The Low Post News

Crews Continue Search for Malaysian Aircraft

As relatives of passengers waited for any news on a Malaysian Airlines’ aircraft that became missing while en route Saturday to Beijing from Kuala Lumpur, reports started to emerge that aircraft from the military spotted slicks off the southern coast of Vietnam.

The AP reported that the government of Vietnam said the slicks were between 6 and 9 miles in length. The statement also said the two slicks were similar to ones that would be left from a crashed jetliner’s fuel.

Malaysian Boeing 777 disappeared from the radar screen carrying 239 people.

A delegation of calligraphers and painters from China, an IBM employee from the U.S. and two couples vacationing from Australia were amongst those thought to be aboard.

The flight MH370 lost contact with all air traffic controllers at 2:40 am only two hours after taking off. Over 14 hours afterwards, officials from the airline said they were unable to make any contact or to determine the aircraft’s whereabouts.

The CEO of the airline Ahmad Jauhari Yahya, in Kuala Lumpur said there were not any distress calls made or reports of bad weather from the aircraft’s pilots prior to the aircraft losing contact about 140 miles from the coast of Kota Bharu, Malaysia.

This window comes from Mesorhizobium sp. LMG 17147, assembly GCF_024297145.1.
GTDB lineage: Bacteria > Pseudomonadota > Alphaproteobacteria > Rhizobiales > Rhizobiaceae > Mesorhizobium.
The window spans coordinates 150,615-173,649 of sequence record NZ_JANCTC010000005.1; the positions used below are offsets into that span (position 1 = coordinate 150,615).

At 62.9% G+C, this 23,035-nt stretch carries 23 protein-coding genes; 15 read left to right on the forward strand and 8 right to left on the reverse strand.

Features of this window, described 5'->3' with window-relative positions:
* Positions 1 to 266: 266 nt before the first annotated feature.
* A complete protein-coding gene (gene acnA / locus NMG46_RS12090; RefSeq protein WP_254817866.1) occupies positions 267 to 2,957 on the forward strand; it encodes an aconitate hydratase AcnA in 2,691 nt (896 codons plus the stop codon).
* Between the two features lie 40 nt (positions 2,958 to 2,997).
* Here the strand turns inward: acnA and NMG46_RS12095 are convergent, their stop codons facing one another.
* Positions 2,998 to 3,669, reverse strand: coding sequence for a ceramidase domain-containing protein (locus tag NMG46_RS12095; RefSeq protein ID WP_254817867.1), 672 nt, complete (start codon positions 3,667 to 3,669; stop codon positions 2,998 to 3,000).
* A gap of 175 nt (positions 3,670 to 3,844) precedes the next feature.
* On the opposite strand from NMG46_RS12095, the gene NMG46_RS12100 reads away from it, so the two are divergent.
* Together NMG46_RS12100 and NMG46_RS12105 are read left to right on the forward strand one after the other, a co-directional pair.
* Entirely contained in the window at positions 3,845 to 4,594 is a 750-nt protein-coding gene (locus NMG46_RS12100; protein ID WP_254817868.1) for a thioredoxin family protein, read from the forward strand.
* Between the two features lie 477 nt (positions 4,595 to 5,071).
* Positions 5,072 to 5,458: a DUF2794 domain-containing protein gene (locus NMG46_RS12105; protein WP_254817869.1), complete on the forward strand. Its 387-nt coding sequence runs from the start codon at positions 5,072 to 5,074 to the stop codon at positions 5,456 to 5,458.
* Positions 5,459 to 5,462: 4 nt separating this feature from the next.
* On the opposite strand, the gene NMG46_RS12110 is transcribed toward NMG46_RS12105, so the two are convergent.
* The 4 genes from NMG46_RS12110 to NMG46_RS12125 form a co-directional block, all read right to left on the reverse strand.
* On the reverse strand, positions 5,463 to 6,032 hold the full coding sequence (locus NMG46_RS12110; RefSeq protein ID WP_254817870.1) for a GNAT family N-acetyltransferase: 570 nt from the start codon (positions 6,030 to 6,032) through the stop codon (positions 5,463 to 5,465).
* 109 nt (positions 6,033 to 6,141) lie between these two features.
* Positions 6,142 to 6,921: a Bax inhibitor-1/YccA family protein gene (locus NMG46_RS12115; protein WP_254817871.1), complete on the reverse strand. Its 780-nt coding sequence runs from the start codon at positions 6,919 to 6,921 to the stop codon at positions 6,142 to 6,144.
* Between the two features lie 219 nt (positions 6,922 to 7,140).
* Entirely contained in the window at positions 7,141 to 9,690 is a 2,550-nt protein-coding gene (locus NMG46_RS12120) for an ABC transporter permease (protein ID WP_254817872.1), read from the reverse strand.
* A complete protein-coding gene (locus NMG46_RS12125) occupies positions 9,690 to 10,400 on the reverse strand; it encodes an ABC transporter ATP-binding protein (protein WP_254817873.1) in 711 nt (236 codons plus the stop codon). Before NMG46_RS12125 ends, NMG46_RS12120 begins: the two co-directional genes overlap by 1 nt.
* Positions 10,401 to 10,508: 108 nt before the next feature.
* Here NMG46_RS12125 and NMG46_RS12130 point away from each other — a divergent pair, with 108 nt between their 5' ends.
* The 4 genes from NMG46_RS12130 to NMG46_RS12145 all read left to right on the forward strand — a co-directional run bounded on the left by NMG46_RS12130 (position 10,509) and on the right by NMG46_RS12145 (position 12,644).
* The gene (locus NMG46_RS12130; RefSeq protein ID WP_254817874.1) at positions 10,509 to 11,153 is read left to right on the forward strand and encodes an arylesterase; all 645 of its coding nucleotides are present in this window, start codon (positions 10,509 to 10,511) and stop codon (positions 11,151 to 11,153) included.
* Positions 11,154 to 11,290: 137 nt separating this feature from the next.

An effort for search and rescue was ongoing said officials. China sent two sea vessels to assist reported CCTV its state run television station. Singapore sent an aircraft to help in the search. Malaysia sent three ships, three helicopters and a navy vessel.

Some of the relatives of the passengers on the plane were taken from the Beijing Airport to a hotel nearby to be sequestered in a room away from the press.

Periodically cries were heard from inside the conference room and many people emerged complaining that officials from the airline had not been providing enough information.

The airline announced it was sending a team of its caregivers as well as volunteers from Kuala Lumpur to Beijing on Saturday afternoon so they can assist members of the families of the missing passengers.

Of the 227 passengers and 12 crew, the majority or 154 were from Taiwan and China. A manifest was not released but passengers’ names were posted and three apparently held U.S. passports.

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